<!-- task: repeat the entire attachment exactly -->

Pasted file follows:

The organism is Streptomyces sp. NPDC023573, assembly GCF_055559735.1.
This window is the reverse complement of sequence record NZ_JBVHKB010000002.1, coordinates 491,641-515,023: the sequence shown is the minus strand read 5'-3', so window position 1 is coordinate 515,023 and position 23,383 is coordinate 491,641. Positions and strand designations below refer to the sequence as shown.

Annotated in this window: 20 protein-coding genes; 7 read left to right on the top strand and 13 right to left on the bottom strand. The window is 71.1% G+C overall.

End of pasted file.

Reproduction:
The organism is Streptomyces sp. NPDC023573, assembly GCF_055559735.1.
This window is the reverse complement of sequence record NZ_JBVHKB010000002.1, coordinates 491,641-515,023: the sequence shown is the minus strand read 5'-3', so window position 1 is coordinate 515,023 and position 23,383 is coordinate 491,641. Positions and strand designations below refer to the sequence as shown.

Annotated in this window: 20 protein-coding genes; 7 read left to right on the top strand and 13 right to left on the bottom strand. The window is 71.1% G+C overall.